So Many Snack Bars, So Relatively Few Healthy Options
Posted on Wednesday, January 17th, 2018
Let’s take a minute to talk about snack bars.
No, not that kind of snack bar. This kind:
Granola bars. Energy bars. Nutrition bars. Whatever you call them, they’re certainly tasty and convenient. What’s not to love?
How about the massive amount of sugar some of these products can contain, not to mention a veritable laundry list of synthetic chemical additives? How about the murkiness of organic claims around some of them?
Last month, the Cornucopia Institute released a helpful report, aiming to distinguish healthier options from “gimmicky junk food.” Overall, they found that
The majority of mass-market bars contain long ingredient lists with unfamiliar chemical names. In contrast, certified organic bars have far fewer and much simpler ingredients that are, in many cases, nutritious whole foods.
Many companies charge higher prices for ‘natural’ products when there is little, if any, difference from other, less expensive conventional products. Many popular brands shower themselves in ‘do-gooder ethos’ but stop far short of actually fulfilling a legitimate mission, especially when they make the choice to source conventional ingredients.
Those conventional ingredients can be a significant source of pesticide residues and other toxins, counteracting the goodness of any organic, non-GMO ingredients they may contain. Additionally, in products labeled as “made with organics,” the organic ingredients used are “likely” to be cheap ones such as oats or rice flour.
This enables them to legally use the words ‘made with organic’ on the packaging, but not the USDA seal. This rule allows the word ‘organic’ on the front package, even though up to 30% of the contents are not organic.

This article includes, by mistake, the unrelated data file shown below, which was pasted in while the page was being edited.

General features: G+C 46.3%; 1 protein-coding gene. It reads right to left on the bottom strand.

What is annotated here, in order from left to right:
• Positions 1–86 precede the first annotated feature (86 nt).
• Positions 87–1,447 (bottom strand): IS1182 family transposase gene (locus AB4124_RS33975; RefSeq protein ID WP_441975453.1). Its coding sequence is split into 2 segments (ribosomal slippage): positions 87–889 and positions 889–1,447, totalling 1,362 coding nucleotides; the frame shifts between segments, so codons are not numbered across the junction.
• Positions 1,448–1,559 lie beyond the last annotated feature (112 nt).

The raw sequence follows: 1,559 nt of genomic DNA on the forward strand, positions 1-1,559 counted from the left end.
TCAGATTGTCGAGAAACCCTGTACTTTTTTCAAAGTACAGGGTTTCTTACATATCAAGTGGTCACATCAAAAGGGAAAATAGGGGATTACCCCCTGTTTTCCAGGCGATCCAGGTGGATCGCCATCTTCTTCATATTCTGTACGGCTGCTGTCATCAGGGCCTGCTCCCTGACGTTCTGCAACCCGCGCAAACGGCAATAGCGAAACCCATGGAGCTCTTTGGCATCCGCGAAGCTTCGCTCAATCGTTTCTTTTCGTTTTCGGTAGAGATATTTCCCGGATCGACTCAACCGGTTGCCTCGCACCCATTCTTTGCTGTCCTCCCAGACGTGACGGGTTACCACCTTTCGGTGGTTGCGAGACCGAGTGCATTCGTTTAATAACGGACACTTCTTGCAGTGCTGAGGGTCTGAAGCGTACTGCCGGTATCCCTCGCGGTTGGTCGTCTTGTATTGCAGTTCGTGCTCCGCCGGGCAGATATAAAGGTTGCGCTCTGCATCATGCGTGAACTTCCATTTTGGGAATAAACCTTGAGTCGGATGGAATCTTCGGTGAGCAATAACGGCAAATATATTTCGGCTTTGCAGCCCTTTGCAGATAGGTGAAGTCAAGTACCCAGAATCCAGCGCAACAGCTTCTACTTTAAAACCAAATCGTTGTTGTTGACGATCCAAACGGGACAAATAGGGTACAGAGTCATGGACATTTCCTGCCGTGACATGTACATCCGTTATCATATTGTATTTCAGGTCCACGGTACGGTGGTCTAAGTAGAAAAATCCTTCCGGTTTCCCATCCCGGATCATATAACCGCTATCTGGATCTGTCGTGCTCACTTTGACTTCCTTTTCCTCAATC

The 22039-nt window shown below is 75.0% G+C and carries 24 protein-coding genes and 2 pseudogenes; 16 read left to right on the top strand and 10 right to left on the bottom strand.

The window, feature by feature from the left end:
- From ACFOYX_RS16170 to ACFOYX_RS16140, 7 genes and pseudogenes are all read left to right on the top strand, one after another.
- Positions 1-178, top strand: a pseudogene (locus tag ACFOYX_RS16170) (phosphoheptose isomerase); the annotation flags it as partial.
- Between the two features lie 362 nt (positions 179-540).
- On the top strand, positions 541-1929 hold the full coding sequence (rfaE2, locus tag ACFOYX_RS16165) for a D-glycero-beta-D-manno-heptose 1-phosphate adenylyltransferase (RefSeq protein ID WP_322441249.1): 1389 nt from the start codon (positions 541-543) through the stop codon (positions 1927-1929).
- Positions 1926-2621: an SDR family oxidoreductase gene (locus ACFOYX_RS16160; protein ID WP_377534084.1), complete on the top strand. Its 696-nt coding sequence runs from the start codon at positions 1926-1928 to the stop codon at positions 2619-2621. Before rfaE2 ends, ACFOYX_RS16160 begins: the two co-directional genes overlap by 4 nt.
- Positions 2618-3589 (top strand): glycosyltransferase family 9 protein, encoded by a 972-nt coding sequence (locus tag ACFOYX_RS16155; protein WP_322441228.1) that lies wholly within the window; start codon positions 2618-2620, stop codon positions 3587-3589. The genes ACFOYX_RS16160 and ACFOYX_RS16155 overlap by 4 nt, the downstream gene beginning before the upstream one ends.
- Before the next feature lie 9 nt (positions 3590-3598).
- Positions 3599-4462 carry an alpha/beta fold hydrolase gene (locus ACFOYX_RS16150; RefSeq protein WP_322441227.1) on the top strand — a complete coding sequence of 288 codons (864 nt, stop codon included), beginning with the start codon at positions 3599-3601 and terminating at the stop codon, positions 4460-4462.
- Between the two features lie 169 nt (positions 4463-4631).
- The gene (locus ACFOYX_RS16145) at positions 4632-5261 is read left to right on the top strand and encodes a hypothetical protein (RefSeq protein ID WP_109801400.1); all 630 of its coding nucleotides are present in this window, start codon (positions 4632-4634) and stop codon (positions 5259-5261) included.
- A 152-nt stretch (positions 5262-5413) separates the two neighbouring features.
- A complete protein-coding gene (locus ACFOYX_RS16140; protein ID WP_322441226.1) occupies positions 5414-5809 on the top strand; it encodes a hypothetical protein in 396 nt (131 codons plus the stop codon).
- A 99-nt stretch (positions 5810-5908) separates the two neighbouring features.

“Organic,” of course, confers a pretty tremendous health halo around any food it marks, regardless of what that 30% of non-organic ingredients consists of.
The Institute also put together a “snack bar scorecard,” ranking over 100 different bars from a variety of brands. By far, most ranked from merely good to junk food. Only four brands made it to the very top tier: Bearded Brothers Energy Bar (which earned 1550 out of a possible 1600 points), Simple Squares, Raw Crunch Blueberry Lemon, and Lara Bar Organic with Superfoods. (Interestingly, a number of other varieties of Lara Bar ranked much lower.)
The lowest on the list? Fiber One Protein Bars, with a score of exactly zero.
The report is a good read, and includes helpful tips for choosing healthier options from among the dreck. A snapshot:
- Buy certified organic products.
- Support companies that exclusively manufacture and offer USDA certified organic products.
- Look for whole ingredients.
- Avoid protein isolates, especially those that are not labeled organic.
- Choose bars with lower levels of added sweeteners.
- Choose bars without added flavors and colors.
- Choose bars without harmful synthetic and non-organic preservatives, emulsifiers, and gums.
Or you could just make your own. Bars are quick and easy to make, and you have more control over what goes in them (or doesn’t go in them, as the case may be). There are tons of great recipes online, including gluten-free and vegan options. Here are a few recipe collections to get you started.
Do be aware, though, that some of these can still contain high amounts of sugar. Yes, honey, agave, maple syrup, and other “natural” sweeteners count, as do dates, which are commonly used to help bind bars, as well as sweeten them. Sugars, of course, fuel both decay and the chronic inflammation that marks gum disease.
Similarly, bars can often be on the sticky side, giving those sugars more time in contact with your teeth – and the bacteria that colonize on them between cleanings.
We suggest that if you do choose to eat them, you make them just a once-in-a-while thing, not, say, a daily pick-me-up in the afternoon or regular meal replacement. And do brush and floss afterwards.
To download the full report from the Cornucopia Institute, click here.
Images by Leonard J. DeFrancisci & Marco Verch, via Wikimedia Commons